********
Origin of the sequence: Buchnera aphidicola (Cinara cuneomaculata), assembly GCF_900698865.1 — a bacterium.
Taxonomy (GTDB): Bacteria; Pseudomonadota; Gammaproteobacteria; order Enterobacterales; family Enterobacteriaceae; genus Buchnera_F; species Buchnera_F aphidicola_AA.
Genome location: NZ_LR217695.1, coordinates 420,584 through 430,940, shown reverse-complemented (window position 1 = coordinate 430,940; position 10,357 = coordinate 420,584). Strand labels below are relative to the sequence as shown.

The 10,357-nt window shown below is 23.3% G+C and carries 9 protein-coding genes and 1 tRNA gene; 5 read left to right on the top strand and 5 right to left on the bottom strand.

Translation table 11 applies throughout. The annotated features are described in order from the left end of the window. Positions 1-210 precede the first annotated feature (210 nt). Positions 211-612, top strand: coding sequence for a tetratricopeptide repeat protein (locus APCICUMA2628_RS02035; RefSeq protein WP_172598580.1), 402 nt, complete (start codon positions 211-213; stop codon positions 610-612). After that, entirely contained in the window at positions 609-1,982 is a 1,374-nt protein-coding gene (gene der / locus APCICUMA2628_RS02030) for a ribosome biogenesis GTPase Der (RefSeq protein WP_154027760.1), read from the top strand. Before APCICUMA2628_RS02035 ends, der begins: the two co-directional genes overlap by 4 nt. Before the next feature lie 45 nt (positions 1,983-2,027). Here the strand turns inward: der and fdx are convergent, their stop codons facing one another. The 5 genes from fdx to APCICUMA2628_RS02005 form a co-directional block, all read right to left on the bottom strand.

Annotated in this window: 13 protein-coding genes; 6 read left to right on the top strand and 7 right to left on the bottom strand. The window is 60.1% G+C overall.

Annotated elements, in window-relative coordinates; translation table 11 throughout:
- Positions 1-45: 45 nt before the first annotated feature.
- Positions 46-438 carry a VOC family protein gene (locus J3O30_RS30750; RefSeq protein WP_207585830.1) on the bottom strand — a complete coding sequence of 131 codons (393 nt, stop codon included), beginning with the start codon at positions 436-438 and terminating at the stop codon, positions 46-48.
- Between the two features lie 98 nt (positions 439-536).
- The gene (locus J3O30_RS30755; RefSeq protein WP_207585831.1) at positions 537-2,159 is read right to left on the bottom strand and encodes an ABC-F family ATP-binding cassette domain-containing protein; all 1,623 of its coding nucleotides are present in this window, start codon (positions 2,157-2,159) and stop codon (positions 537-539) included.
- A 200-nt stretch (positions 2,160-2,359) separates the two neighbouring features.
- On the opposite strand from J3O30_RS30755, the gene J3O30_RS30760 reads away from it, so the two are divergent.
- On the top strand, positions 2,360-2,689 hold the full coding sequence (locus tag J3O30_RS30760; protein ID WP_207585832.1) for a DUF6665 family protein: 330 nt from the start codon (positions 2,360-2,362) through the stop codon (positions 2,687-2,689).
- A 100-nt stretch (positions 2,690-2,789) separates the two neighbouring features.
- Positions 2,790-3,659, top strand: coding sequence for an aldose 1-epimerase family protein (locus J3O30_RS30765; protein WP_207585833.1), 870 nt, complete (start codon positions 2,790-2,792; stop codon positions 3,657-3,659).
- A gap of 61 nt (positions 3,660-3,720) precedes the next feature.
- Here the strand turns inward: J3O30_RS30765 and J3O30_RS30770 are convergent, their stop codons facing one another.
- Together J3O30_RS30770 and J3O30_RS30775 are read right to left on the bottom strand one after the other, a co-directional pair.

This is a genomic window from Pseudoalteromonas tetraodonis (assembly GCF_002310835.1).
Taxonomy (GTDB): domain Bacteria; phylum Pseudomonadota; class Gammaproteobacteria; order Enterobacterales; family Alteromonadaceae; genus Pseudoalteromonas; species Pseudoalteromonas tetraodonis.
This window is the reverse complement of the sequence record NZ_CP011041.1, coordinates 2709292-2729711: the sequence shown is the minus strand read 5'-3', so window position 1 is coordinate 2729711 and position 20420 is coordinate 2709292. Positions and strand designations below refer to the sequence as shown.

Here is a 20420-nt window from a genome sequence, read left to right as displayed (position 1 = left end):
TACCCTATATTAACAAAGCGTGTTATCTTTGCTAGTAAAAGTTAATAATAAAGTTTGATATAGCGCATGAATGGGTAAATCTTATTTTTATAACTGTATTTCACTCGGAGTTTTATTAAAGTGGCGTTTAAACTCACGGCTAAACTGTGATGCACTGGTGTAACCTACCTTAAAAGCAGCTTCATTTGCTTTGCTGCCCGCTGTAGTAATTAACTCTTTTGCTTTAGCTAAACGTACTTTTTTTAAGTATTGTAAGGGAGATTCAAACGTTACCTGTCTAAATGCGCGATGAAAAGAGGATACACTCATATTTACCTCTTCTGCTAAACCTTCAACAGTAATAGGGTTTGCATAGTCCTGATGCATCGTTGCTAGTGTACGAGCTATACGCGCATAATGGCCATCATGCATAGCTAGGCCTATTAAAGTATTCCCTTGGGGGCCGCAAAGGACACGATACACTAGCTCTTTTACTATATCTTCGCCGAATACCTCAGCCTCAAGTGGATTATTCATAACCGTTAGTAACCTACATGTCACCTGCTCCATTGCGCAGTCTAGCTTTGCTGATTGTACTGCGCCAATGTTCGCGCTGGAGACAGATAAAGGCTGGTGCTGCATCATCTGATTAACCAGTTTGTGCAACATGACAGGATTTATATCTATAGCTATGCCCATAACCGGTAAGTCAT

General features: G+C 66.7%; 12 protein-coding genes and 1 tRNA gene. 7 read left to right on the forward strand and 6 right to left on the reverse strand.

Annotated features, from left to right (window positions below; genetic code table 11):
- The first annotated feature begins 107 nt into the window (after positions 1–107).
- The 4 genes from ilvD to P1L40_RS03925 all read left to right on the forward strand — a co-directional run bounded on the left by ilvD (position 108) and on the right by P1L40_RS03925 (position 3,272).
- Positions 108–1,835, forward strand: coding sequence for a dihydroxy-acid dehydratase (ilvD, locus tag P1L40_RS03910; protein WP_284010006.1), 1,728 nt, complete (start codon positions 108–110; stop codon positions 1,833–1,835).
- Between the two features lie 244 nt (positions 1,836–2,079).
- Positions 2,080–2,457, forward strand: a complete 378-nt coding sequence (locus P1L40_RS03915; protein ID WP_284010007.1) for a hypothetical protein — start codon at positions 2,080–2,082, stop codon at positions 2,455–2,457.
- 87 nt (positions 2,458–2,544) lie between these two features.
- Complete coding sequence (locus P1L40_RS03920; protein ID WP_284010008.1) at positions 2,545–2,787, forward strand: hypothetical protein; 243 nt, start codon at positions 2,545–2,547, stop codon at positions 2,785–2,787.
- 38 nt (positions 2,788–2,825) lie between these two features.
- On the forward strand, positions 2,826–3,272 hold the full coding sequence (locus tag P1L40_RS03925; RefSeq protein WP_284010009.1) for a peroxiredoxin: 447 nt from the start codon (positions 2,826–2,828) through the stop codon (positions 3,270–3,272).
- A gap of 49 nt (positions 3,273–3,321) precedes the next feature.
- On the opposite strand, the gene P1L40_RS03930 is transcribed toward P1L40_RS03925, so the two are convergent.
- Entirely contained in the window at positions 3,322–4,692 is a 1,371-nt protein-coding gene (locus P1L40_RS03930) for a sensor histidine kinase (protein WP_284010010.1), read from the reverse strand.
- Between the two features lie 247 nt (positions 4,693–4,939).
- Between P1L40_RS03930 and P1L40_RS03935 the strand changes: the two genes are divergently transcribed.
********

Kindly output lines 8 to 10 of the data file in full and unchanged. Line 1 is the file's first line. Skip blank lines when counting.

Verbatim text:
- Positions 1-45: 45 nt before the first annotated feature.
- Positions 46-438 carry a VOC family protein gene (locus J3O30_RS30750; RefSeq protein WP_207585830.1) on the bottom strand — a complete coding sequence of 131 codons (393 nt, stop codon included), beginning with the start codon at positions 436-438 and terminating at the stop codon, positions 46-48.
- Between the two features lie 98 nt (positions 439-536).